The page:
While he necessarily focused much of his energy on “big picture” issues of regional transportation, Benson was not blind to the little ideas and concerns that touch people’s daily lives. One day he read an article by the late Emmett Watson, the Seattle Post-Intelligencer’s curmudgeonly city scene columnist, proposing that the city should name a street in honor of legendary P-I sports writer and booster Royal Brougham. Occidental Avenue was suggested because it linked Pioneer Square with the Kingdome (since demolished for Seahawks Stadium).
Benson liked the sentiment, but he recognized that changing street names could cause residents and local businesses headaches and expense. He put on his walking shoes again to search the area for a suitable street that could be renamed without inconveniencing its neighbors, and came upon the short stretch of Connecticut Street between Alaskan Way and the International District. Only one business had an address on the street: the architectural firm of Harry Rich, who promptly agreed to the name change.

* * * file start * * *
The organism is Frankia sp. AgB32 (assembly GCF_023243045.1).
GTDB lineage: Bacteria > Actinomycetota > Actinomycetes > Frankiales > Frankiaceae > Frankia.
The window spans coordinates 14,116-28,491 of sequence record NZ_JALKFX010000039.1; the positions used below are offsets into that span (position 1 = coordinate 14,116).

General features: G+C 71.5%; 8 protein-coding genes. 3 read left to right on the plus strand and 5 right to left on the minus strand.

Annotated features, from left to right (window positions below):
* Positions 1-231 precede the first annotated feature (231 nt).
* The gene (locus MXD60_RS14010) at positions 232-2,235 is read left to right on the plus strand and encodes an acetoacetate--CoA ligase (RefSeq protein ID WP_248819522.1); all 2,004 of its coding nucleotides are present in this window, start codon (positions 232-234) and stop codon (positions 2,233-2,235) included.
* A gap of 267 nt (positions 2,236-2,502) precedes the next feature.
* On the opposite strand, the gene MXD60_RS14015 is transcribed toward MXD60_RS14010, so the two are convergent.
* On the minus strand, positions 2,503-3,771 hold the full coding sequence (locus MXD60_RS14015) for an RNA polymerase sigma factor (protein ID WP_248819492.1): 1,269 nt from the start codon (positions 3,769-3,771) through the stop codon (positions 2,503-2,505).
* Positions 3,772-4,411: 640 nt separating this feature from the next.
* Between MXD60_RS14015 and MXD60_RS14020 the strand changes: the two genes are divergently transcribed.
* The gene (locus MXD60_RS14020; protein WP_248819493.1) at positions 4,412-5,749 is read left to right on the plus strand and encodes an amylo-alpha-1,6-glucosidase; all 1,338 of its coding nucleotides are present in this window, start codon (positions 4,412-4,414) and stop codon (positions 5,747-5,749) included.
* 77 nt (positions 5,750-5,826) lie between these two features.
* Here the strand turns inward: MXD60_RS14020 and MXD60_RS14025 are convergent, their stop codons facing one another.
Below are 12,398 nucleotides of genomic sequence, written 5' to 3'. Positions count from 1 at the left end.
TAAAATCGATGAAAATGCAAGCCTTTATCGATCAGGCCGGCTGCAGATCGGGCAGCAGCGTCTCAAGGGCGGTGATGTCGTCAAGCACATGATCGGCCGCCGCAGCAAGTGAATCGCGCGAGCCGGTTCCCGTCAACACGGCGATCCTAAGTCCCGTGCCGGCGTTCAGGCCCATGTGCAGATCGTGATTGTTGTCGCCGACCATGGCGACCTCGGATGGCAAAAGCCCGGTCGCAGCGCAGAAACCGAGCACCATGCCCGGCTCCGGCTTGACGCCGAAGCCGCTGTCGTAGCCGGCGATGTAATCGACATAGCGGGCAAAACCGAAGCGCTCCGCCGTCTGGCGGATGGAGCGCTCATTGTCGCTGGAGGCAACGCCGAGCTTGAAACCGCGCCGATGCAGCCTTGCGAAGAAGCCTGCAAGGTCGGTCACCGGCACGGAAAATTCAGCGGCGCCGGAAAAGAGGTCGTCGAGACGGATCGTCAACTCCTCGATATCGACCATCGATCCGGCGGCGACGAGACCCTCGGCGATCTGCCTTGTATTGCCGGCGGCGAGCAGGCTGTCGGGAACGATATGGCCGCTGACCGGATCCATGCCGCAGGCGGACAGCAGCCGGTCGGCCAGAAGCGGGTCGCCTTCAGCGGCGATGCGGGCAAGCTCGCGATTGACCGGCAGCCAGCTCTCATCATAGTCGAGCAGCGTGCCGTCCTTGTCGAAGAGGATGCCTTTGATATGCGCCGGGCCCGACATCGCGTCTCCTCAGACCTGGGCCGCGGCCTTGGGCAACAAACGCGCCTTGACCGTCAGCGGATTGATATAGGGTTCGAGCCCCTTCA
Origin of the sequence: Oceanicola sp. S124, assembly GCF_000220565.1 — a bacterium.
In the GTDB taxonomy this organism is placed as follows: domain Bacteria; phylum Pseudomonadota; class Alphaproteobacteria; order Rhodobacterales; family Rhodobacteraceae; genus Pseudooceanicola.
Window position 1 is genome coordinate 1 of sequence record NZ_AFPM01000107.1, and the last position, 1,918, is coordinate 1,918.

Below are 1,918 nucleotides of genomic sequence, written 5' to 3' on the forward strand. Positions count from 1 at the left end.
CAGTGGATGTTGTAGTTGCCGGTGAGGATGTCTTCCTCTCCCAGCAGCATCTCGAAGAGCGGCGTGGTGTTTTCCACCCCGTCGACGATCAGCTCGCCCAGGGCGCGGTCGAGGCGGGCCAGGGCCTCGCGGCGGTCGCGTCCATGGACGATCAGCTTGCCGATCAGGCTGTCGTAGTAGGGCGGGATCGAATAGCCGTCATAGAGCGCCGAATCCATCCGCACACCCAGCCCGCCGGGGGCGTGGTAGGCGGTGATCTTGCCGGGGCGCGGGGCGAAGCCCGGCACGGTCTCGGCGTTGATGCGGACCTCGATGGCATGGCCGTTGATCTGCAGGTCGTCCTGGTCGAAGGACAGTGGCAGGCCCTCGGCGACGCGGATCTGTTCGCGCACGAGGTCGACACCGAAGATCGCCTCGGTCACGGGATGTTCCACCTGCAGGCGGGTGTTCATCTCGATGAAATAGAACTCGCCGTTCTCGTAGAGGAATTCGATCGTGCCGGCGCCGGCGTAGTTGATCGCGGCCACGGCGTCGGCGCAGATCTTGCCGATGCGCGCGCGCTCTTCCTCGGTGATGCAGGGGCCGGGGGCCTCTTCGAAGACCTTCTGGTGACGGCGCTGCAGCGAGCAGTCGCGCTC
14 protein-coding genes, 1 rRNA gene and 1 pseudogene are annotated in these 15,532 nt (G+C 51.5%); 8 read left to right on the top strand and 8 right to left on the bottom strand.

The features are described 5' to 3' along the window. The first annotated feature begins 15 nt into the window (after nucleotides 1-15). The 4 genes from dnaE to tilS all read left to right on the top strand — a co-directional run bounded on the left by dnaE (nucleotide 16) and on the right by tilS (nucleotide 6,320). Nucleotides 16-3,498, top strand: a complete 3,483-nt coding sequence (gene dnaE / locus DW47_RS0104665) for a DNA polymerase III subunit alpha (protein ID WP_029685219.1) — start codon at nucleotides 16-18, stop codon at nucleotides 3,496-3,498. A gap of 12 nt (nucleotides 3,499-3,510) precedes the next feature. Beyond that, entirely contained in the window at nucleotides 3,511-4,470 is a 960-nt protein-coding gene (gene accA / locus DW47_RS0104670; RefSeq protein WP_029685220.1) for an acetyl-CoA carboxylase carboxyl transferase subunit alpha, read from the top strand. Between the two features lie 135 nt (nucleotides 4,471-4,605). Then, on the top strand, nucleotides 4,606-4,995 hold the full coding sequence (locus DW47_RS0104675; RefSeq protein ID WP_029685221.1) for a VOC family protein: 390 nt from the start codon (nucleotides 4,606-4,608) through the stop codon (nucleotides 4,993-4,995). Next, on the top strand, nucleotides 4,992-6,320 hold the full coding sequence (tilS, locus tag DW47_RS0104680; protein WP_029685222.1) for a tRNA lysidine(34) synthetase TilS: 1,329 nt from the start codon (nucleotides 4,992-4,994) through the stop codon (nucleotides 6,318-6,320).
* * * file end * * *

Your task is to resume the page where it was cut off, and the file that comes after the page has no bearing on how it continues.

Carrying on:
Royal Brougham Way now separates Seahawks Stadium and Safeco Field, and serves suitably as the “main street” for big league sports in Seattle.
Garbage, Guns, and Gay Rights
Beyond transportation, Benson tackled -- and solved -- one of the city’s most daunting problems: garbage disposal. Seattle Mayor Charles Royer favored construction of a solid waste incinerator, so Benson, as chair of the utilities committee, toured the most advanced incineration facilities in Europe. “I remember the manager of a Swedish plant told us that it didn’t emit a single particle of pollution, but when we were driving away, I looked in the rearview mirror and saw the stacks belching black smoke. I vowed that we’d never build one of those things in Seattle.”
Fortuitously, the mayor of Condon, Oregon, caught wind of Seattle’s needs and called Benson. “We’d be proud to take your garbage,” she said. As it turned out, Condon had both ample land for a sanitary landfill and ownership of an abandoned spur line, which made it easy and cheap to transport and safely bury Seattle’s non-recycled solid waste. The contract Benson negotiated won’t expire until 2042.